5 Reasons to Adopt a Sonoran Desert Crop in Arizona

While many people in our society may have forgotten about the native crops of our region, the people of the Ajo Center for Sustainable Agriculture (Ajo CSA) surely have not. Ajo CSA noticed that many traditional crops and agricultural techniques that are unique to our region were in danger. How did they respond? They created the Adopt-A-Sonoran-Desert Crop Program: a seed-saving program that aims to preserve and promote native and regionally appropriate crops.

Through this program, farmers and gardeners have the opportunity to preserve the rich culture of our native and regionally appropriate crops, and reap benefits that will not only save money, but positively impact the greater Arizona community. 

Not to mention, it gives families and children the opportunity to try something new! 

So How Does it Work? 

First off, the seed-saving program is completely free of charge. All it takes is an interest in preserving the history and culture of our region, and contacting the program coordinators. Soon after, you’ll be receiving seeds to grow and harvest. Once you become a grower of these regionally unique crops you’ll receive direct support from Ajo CSA staff who will provide you with advice and tips regarding your adopted crop and access to the results yielded from the newly expanded research branch. The only thing the program requires of you is to return a portion of daughter seeds or bulbs. These returned seeds restock the seed supply and keep the program sustainable! 


Check out 5 reasons to adopt a crop:

Reason #1 - You will Have Heat- and Drought-Tolerant Crops

The inherent nature of these regionally appropriate crops makes them a powerhouse against the blazing Arizona heat and the drought prone desert landscape.

Farmer Frank, a well-known farmer from Crooked Sky Farms is the originator of the current I'itoi onion line, just one of the crops available through the Adopt-A-Sonoran-Desert Crop Program. As a child, Farmer Frank quickly developed a fascination for seeds and soon after fell in love with farming. In 1993, the hopeful farmer was given 5 bulbs of I’itoi onions. The bulbs were meek and shriveled, but he decided to plant them anyways. With their inherent desert adaptations, the bulbs thrived. The 5 bulbs are the very same parent plants that reproduced, and are now part of the Adopt-A-Sonoran-Desert Crop Program. These are tough crops that are ready to tackle the challenges that come with Arizona landscape.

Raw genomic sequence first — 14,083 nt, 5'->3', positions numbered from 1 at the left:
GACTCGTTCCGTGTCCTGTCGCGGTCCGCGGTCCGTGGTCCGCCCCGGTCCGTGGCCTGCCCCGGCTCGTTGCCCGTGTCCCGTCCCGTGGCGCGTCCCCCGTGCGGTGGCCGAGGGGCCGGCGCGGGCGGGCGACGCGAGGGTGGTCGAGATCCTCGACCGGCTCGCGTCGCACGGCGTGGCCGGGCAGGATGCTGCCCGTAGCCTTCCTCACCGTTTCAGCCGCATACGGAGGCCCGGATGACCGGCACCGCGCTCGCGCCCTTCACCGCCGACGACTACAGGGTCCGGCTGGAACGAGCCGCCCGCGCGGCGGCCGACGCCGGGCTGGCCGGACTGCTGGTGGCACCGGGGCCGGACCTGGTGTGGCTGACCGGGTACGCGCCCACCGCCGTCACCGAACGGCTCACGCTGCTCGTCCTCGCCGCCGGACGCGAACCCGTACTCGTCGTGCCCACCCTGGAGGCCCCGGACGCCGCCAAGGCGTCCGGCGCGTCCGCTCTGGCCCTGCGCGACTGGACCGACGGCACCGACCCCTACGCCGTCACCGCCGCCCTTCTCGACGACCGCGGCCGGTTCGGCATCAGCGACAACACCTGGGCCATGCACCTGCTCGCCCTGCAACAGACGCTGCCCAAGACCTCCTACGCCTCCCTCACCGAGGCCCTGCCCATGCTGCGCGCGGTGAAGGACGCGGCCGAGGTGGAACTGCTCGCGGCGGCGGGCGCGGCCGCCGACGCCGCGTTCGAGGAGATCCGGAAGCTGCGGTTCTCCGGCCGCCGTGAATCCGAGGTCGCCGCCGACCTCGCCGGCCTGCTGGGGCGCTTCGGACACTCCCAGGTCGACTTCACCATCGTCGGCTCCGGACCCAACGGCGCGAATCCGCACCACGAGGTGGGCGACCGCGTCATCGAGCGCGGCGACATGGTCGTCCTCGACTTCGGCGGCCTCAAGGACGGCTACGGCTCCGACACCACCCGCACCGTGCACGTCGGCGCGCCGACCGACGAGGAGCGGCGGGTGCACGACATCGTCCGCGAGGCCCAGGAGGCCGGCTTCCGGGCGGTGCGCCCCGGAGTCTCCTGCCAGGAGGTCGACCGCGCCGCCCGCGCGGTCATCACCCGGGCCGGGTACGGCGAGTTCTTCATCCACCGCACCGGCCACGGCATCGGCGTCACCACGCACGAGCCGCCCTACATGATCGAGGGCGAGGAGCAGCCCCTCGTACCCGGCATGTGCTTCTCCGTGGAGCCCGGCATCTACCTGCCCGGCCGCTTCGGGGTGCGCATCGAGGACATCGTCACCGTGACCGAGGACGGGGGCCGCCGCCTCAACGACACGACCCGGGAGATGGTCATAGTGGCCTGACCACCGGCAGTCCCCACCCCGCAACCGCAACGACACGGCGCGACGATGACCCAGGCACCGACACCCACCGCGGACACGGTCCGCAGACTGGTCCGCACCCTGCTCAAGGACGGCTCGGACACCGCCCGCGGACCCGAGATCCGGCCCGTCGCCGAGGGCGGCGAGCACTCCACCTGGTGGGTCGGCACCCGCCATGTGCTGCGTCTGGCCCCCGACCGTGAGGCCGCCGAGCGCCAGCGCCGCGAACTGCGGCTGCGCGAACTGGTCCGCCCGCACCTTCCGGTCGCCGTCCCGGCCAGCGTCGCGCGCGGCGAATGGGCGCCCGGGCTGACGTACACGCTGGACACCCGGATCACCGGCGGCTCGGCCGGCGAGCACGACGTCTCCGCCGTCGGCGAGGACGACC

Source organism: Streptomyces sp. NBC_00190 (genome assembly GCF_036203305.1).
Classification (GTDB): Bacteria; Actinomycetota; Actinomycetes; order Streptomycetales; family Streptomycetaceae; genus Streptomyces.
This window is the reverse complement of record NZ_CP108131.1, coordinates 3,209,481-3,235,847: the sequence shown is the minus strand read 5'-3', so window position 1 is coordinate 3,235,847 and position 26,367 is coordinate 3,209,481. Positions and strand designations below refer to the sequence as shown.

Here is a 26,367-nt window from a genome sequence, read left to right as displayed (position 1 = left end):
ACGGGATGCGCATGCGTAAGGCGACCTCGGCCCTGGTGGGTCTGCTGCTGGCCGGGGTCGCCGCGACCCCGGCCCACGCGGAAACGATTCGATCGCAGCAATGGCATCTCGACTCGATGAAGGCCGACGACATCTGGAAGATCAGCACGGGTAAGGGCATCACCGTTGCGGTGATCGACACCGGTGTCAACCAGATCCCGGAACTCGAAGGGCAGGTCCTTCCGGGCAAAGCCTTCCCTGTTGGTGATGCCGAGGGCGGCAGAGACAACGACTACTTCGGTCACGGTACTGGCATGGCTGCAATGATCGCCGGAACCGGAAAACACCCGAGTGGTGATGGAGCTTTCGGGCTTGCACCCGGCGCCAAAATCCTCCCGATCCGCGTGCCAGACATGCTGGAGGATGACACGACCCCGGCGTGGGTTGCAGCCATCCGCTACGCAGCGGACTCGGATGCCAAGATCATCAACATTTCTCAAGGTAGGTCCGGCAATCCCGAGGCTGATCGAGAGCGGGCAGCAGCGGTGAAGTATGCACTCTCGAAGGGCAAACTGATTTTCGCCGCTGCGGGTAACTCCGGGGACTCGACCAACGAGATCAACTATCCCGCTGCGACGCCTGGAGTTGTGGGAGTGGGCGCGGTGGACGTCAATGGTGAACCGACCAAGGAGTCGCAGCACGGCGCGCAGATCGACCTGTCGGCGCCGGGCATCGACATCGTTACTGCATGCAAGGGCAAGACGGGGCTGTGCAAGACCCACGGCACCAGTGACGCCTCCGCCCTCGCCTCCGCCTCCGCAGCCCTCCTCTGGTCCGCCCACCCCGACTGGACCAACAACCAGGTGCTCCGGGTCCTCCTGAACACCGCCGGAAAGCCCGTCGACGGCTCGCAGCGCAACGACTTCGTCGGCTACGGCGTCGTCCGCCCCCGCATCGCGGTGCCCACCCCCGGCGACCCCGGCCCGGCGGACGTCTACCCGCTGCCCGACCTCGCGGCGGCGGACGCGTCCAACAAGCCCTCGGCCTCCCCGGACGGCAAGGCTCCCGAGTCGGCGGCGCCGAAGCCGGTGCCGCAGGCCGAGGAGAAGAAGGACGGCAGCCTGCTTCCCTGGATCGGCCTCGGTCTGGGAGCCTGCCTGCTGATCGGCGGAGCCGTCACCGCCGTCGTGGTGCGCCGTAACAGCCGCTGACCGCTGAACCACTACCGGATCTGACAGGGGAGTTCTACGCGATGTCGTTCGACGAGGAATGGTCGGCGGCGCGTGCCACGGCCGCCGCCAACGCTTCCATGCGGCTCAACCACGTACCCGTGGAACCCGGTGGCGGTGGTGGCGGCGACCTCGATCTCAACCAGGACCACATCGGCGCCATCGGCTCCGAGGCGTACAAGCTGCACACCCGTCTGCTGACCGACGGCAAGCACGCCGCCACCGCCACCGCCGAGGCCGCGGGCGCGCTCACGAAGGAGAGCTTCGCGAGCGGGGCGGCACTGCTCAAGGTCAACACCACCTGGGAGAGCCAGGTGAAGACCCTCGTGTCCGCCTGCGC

I’itois are gentle giants that can multiply and almost tend to themselves. A single bulb can turn into over 100.
— Farmer Frank, Crooked Sky Farms
This bronze onion may remind you of a mix between a green onion and a shallot, and is an ideal crop to plant in the Arizona soil. Why? Not only is the onion delicious, which makes it an attractive crop for consumers, but Farmer Frank says the hardy onion seems "to require about a third less water than most, since they seldom get water more than twice a month here on the farm.  Source: Photo Via  Seed To Table .

This bronze onion may remind you of a mix between a green onion and a shallot, and is an ideal crop to plant in the Arizona soil. Why? Not only is the onion delicious, which makes it an attractive crop for consumers, but Farmer Frank says the hardy onion seems "to require about a third less water than most, since they seldom get water more than twice a month here on the farm.

Source: Photo Via Seed To Table.


Reason #2 - You will save money.

The Adopt-A-Sonoran-Desert-Crop program is made up entirely of desert-adapted crops. What does that mean for you? 2 things:

  1. Regionally appropriate and native crops are well-prepared when it comes to appropriately responding to Arizona's growing challenges. Higher adaptation means lower risk, and results in closer to estimated crop yields.
  2. As these unique crops can survive through harsh conditions, fewer inputs are required for them to thrive. This translates to less water use, fewer soil amendments, and lower energy use –– translating to a lower financial investment per unit of output.